After some twists and turns, Vidit was two pawns up. The rest was about mopping up correctly.

 

Time to finish well! White to play and win.

 

It went downhill for Leko after a few inaccurate opening moves | Photo: Simon Bohnenblust / Biel Chess Festival

Abdusattorov 1-0 Shankland

While technically not an earth shattering result, it is definitely surprising, considering how well Sam has been playing since crossing 2700. Due credit must be given to the young phenom, who played a nearly faultless game to get the better of the top seed. Here are a few highlights:

Is this an announcement to the world by the Uzbek prodigy? | Photo: Simon Bohnenblust / Biel Chess Festival

 

White has a small advantage due to his better development, but nothing that can't be neutralized. Here Sam had to go for 18...♝e6! completing his development. Instead, 18...b5? was perhaps a loss of objectivity. After 19.axb5 cxb5 20.a5! White had a serious advantage.

 

White is better due to the following factors: The d5 pawn is passed, protected and prevented Black from occupying d6, the knight on a5 is an ideal blockader of the queenside pawn roller and Black's queenside pieces are still on their initial squares without much scope.

 

Black grabbed a pawn, but that is his only achievement in the game so far. White's pieces are super active, and it was time to open the queenside with 30.b3! creating decisive threats. But 30.a3!? — played in the game — is weaker, but has its logic too. Abdusattorov wanted to advance his centre.

 

Black's best chance was 36...♜xc7! 37.bxc7 ♞d5. Though White remains better, Black has fighting chances due to his queenside majority. Instead, 36...fxe5?! was simply bad, allowing White to finish the game off ruthlessly.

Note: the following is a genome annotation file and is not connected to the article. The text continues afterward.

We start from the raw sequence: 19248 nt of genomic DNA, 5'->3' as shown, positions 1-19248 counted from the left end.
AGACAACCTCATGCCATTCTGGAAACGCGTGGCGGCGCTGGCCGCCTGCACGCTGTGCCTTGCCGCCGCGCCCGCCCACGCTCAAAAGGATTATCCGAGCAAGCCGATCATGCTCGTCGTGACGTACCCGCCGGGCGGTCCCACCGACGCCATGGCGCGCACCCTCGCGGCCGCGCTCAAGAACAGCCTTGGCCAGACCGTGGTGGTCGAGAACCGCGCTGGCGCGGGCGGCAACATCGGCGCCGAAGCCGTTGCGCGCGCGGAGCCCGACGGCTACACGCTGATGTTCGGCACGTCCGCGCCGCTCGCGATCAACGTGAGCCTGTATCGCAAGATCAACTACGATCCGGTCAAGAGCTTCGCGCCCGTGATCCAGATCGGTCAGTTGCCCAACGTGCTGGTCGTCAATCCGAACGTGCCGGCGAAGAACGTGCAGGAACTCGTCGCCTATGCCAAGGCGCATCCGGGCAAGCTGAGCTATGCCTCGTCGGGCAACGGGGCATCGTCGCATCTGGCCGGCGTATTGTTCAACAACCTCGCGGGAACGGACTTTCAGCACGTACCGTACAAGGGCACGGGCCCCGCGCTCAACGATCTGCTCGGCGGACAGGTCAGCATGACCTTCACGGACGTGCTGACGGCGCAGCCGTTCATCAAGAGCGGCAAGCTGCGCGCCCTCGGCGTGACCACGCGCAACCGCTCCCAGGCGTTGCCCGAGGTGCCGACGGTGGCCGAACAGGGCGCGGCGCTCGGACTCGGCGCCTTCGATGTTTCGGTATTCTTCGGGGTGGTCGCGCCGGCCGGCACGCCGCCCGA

What shall I do? | Photo: Simon Bohnenblust / Biel Chess Festival

Maghsoodloo 0-1 Cori

Parham Maghsoodloo is suddenly struggling to find his form. After playing a good rapid tournament, he has suddenly lost two classical games in a row. It was a respite for his opponent Jorge Cori, who was fighting well but not getting a breakthrough. Well, it came in this game, which was full of interesting moments:

The World Junior Champion couldn't bring out his best today. | Photo: Simon Bohnenblust / Biel Chess Festival

 

It was time to take the draw after 24.♕f3 ♞h4 25.♕g4 ♞f5. Instead, 24.xf5? was too optimistic, and allowed Black to take over the game.

 

While Parham's initial idea of the queen sacrifice was an inaccuracy, the move 26.xg4? was a mistake, as it allowed Black to win the b2 pawn by force. Instead, 26.♗xg4 retains a complex position with fighting chances for White.

 

One can understand from the diagram that Black is completely winning, as the queenside pawns fall off and the d-pawn is too strong.

 

The final position shows how ruinous White's position actually is. A wonderful counter-punching effort by Jorge Cori!

 

Georgiadis ½-½ Bogner

The relative no-show of the round. With White, Nico didn't get much out of a Catalan, and Bogner simplified into a drawn bishop ending. There was an intriguing moment where White could have complicated play:

 

White's best chance to fight for an advantage was with f4!? trying to expand on the kingside and not volunteering to an exchange of rooks. Instead, after Qc5!? the game ended peacefully soon enough.

The all Swiss duel was as friendly as it sounds | Photo: Simon Bohnenblust / Biel Chess Festival

Overall standings

Rank Name Games Classic Rapid Blitz Total
1 GM Santosh Vidit 10 7 8 0 15
2 GM Peter Leko 10 4 10 0 14
3 GM Sam Shankland 10 4 9 0 13
4 GM Jorge Cori 10 4 7 0 11
  GM Parham Maghsoodloo 10 3 8 0 11
6 GM Nodirbek Abdusattorov 10 4 5 0 9
7 GM Nico Georgiadis 10 2 6 0 8
8 GM Sebastian Bogner 10 4 3 0 7

Vidit takes over the lead with four rounds of classical chess and the blitz section still to come. Can he maintain his momentum?

All classical games

 

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Tanmay is an 18-year-old chess player from Bangalore, Karnataka, currently pursuing both chess and engineering at BMSCE Bangalore. Tanmay is also a Taekwondo Black Belt, who has represented the country in an International Tournament in Thailand. He is a big fan of Mikhail Tal and Vishy Anand, and sincerely believes in doing his bit to Power Chess in India!